The first television picture relayed from earth to space and back occurred on July 10, 1962. The transmission, which showed the American flag waving in front of the Earth Station in Andover, Maine, was made possible when NASA launched AT&T's Telstar, the world's first active communications satellite, at four thirty-five that morning.
The idea of an active satellite, which doesn't simply reflect signals but amplifies and retransmits them, was conceived by science-fiction writer Arthur C. Clarke in 1945. And in 1955, John Pierce of Bell Telephone Laboratories sketched the possibilities for satellite communications in a scientific paper. Two years later, the Russians launched Sputnik, and the space race began. The National Aeronautics and Space Administration (NASA) soon began launching American satellites.
Pierce, meanwhile, had convinced AT&T management to proceed. In January 1960, AT&T and NASA agreed to a joint project. AT&T would design and construct an experimental satellite and pay NASA to launch it. It would be the first privately sponsored space launch.
Here they built a massive 160-foot-diameter horn antenna, protected from the elements by the largest air-supported structure ever built. And on that morning in July 1962, the team held its collective breath as countdown led to a perfect blastoff. Telstar was in space.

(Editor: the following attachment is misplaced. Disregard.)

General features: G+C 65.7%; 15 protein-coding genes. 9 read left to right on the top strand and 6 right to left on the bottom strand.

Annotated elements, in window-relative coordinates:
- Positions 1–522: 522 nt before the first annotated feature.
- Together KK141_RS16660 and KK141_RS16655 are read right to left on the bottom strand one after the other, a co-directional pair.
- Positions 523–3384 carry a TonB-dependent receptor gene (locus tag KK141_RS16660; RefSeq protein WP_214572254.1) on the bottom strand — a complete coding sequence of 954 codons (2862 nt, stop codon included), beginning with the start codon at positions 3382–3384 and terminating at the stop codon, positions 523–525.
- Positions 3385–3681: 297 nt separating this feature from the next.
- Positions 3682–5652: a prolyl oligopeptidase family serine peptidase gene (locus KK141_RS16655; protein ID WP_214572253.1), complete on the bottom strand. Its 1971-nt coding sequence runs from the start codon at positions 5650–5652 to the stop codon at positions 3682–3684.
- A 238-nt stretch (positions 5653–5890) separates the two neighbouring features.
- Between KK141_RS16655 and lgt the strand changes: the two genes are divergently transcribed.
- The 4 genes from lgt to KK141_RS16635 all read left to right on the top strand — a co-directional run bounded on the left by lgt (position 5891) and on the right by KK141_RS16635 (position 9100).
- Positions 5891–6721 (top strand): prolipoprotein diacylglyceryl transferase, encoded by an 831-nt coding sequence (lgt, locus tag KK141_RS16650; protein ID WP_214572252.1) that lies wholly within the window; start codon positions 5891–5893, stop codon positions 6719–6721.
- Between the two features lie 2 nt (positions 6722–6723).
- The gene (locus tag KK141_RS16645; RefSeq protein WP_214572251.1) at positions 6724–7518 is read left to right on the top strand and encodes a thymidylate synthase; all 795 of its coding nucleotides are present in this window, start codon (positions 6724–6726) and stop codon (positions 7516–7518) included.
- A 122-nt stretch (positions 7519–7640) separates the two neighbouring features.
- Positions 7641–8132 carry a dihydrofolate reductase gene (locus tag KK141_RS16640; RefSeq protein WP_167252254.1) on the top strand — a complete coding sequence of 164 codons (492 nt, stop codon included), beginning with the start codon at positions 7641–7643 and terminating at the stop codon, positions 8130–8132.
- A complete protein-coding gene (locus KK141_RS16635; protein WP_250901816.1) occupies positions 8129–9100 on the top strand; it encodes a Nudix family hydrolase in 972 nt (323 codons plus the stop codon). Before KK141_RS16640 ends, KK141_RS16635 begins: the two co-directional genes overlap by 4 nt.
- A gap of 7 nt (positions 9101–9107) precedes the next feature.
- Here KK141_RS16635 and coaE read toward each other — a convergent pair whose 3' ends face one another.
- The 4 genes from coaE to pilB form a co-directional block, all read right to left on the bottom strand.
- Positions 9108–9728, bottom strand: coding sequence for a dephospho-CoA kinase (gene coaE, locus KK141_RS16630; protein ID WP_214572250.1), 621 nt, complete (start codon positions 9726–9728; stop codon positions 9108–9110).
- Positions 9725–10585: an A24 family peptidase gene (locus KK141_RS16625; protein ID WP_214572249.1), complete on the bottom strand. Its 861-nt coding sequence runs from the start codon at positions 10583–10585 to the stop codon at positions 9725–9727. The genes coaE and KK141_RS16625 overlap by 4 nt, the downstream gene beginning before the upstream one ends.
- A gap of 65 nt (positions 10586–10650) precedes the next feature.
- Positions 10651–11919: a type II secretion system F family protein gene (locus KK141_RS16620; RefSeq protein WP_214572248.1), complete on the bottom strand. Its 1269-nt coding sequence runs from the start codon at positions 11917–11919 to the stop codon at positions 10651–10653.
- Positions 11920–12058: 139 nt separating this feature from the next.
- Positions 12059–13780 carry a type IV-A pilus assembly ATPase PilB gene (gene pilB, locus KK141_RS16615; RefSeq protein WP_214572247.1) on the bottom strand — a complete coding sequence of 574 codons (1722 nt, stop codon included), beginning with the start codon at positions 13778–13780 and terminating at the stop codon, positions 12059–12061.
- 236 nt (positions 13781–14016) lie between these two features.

That evening, AT&T President Frederick Kappel picked up a phone in Andover and placed a call. Vice President Lyndon Johnson in Washington, D.C., answered. The call - the first ever transmitted through space - was relayed via Telstar. Within 30 minutes, Telstar produced several other firsts: successfully transmitting faxes, high- speed data, and both live and taped television. Portions of the television transmission were successfully received in France the first live transmission of television across an ocean.
More elaborate television demonstrations followed later that month, including countries from Norway to Italy sending programs westward, and the United States sending programs east.
Telstar went out of service on Feb. 21, 1963, its mission accomplished. After a second successful experiment, Telstar II, AT&T retired from the field of satellite development and concentrated on leasing bandwidth for use in international telephony.